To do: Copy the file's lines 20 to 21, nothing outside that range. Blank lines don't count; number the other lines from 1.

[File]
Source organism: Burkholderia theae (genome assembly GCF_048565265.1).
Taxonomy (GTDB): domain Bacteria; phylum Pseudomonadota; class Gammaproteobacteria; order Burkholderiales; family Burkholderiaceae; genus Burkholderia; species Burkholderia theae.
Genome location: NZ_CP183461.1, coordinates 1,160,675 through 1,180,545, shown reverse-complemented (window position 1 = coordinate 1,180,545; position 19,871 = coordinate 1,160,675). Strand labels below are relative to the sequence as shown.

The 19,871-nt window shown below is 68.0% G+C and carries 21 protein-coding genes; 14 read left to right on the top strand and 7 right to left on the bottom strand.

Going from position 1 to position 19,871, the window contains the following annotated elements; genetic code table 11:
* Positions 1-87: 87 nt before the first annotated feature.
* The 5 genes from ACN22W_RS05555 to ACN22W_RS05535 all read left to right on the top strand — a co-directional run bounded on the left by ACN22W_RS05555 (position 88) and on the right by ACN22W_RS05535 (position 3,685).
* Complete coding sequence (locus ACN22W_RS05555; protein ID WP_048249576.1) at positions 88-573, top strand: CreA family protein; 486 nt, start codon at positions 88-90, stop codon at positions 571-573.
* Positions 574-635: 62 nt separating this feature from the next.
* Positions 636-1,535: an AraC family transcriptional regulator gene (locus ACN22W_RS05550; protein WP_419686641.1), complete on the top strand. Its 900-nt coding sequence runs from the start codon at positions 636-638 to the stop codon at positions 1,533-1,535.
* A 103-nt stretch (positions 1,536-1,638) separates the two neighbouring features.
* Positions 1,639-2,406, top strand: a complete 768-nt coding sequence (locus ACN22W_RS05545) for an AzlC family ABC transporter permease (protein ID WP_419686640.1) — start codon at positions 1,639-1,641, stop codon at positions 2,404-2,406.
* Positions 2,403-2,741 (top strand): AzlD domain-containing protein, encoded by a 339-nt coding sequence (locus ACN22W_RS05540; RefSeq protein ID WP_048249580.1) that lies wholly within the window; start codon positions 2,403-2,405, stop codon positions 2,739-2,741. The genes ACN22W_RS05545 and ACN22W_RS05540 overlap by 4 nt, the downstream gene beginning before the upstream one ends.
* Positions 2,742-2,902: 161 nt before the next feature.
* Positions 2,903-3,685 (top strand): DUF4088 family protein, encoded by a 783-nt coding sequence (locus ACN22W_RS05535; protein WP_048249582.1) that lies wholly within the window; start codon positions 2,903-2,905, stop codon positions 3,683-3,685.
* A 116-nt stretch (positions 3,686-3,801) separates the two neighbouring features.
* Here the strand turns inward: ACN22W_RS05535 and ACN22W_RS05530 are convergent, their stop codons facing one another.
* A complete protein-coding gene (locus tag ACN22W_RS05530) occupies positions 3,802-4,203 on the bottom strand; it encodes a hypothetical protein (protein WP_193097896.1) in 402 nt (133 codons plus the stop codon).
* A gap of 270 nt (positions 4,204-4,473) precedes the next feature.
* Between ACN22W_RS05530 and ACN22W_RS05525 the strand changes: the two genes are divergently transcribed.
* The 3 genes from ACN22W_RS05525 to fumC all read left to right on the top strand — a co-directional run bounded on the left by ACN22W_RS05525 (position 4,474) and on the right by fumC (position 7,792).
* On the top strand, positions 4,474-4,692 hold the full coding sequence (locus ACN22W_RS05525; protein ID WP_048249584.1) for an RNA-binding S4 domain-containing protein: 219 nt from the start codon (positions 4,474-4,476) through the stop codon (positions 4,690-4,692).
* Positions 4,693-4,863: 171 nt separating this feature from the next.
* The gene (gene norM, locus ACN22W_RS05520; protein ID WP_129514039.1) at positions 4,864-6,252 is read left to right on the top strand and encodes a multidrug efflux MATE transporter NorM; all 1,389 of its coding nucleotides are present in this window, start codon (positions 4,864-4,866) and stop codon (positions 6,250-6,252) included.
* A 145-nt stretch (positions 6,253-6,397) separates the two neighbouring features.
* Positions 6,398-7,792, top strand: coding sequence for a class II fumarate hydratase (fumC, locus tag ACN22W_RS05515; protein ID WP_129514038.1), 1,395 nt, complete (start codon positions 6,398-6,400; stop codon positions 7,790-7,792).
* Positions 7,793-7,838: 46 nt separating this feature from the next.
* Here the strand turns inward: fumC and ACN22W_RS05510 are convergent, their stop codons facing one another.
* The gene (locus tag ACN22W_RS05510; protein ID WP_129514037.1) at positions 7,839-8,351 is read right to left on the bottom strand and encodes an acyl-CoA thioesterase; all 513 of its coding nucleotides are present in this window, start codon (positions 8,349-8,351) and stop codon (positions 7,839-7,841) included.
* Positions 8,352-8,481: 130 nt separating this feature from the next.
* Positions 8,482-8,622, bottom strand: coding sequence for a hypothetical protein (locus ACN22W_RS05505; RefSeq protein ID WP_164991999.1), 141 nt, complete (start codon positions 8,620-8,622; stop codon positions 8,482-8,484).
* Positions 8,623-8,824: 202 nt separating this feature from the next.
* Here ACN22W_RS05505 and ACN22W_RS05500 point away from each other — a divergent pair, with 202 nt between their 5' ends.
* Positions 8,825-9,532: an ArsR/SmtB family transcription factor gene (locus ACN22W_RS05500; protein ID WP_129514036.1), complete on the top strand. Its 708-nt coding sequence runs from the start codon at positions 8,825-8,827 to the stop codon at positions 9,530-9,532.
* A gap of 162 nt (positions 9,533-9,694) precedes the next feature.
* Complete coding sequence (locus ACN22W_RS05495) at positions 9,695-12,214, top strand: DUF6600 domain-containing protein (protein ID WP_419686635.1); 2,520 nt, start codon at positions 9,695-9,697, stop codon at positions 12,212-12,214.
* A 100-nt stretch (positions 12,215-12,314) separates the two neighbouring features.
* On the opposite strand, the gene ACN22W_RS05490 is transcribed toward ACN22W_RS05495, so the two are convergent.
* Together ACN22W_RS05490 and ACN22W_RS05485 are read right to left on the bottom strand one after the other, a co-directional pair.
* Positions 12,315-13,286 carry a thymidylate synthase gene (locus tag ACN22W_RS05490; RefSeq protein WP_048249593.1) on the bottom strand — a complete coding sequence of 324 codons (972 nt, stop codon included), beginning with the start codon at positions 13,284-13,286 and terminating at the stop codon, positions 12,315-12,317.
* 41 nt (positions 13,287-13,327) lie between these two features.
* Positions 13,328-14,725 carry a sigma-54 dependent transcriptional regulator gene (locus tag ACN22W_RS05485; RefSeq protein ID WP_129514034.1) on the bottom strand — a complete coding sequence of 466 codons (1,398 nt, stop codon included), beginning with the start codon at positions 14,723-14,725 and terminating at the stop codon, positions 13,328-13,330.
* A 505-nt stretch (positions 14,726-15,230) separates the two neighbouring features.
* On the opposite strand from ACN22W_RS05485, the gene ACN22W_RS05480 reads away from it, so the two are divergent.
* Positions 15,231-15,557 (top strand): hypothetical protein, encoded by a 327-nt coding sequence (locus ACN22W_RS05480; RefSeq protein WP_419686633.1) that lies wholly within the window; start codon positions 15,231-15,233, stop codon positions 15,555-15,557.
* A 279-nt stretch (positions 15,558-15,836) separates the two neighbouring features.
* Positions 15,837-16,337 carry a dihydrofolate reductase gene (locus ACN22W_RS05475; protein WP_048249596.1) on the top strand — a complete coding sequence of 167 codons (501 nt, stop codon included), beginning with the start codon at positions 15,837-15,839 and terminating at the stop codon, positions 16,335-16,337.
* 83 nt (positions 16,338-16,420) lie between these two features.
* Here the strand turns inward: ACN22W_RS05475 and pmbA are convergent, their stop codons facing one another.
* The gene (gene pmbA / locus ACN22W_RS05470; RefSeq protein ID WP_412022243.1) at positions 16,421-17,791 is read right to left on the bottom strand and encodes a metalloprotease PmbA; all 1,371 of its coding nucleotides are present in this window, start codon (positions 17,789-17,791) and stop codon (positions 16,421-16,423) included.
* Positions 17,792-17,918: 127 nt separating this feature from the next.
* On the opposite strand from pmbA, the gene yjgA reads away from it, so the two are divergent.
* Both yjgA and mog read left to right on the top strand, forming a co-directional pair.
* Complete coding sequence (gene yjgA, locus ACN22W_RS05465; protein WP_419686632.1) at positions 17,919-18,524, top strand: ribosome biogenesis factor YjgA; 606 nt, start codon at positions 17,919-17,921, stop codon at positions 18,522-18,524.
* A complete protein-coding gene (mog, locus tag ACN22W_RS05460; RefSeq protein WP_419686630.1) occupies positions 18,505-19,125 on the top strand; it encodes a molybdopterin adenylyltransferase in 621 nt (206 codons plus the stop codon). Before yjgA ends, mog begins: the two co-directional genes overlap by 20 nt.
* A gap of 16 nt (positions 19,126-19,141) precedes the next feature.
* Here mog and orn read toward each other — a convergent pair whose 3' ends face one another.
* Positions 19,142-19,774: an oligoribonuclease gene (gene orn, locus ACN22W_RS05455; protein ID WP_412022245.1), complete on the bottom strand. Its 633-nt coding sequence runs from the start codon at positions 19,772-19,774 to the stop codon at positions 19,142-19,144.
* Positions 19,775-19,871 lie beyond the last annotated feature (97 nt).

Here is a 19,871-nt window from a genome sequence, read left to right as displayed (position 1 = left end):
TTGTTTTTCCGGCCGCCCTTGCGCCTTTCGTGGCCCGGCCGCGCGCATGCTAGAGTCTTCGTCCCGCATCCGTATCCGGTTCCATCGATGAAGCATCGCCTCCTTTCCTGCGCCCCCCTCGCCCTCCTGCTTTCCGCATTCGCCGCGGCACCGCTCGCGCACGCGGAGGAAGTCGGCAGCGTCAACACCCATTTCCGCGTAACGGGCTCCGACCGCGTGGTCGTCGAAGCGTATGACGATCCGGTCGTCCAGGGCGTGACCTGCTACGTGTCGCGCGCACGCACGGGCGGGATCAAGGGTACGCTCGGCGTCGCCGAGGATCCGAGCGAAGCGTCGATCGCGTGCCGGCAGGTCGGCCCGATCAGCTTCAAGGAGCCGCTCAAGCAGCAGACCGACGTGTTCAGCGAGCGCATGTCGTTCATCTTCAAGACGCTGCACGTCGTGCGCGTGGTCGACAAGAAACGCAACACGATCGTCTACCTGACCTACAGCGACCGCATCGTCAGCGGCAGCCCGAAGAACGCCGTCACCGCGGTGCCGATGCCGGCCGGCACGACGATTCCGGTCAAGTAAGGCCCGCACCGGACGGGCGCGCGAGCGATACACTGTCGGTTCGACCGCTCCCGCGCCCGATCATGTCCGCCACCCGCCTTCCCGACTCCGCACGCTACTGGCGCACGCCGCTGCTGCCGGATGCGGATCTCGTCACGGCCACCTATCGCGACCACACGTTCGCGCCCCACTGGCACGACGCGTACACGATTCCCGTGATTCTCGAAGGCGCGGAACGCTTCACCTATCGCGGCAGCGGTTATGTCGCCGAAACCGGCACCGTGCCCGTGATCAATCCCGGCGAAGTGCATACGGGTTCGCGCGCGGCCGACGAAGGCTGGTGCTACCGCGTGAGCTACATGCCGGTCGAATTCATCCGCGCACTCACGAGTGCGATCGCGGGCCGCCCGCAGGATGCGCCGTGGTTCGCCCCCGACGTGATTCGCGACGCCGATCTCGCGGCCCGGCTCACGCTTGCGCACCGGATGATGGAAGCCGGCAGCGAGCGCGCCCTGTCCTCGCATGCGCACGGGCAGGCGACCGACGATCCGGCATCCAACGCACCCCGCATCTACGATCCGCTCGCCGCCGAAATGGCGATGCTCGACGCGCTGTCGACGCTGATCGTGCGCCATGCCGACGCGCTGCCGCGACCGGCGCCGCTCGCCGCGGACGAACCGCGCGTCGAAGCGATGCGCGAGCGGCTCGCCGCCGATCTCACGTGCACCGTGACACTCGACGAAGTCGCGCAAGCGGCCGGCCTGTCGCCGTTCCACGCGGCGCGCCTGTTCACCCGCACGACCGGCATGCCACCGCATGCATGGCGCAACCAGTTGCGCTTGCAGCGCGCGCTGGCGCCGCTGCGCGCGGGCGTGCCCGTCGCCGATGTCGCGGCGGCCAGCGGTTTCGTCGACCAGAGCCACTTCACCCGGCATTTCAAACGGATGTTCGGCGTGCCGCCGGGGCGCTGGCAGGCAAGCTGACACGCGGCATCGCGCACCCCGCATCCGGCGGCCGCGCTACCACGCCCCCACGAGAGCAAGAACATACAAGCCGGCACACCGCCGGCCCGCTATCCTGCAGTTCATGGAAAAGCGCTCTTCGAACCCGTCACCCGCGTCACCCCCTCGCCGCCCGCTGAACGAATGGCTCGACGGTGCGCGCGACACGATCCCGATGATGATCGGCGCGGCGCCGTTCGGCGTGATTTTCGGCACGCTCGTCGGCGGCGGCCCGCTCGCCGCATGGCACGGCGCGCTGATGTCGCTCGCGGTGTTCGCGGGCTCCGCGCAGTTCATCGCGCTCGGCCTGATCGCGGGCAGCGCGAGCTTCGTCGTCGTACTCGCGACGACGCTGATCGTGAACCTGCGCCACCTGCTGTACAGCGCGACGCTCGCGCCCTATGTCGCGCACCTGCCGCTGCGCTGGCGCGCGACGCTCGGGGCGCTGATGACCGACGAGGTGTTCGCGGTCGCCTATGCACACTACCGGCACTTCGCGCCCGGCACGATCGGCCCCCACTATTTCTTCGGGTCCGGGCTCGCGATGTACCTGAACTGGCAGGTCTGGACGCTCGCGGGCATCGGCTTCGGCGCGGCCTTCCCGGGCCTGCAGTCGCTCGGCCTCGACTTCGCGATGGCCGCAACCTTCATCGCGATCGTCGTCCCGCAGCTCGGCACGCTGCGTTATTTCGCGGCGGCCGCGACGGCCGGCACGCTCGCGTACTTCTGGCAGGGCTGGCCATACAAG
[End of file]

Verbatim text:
* Between ACN22W_RS05530 and ACN22W_RS05525 the strand changes: the two genes are divergently transcribed.
* The 3 genes from ACN22W_RS05525 to fumC all read left to right on the top strand — a co-directional run bounded on the left by ACN22W_RS05525 (position 4,474) and on the right by fumC (position 7,792).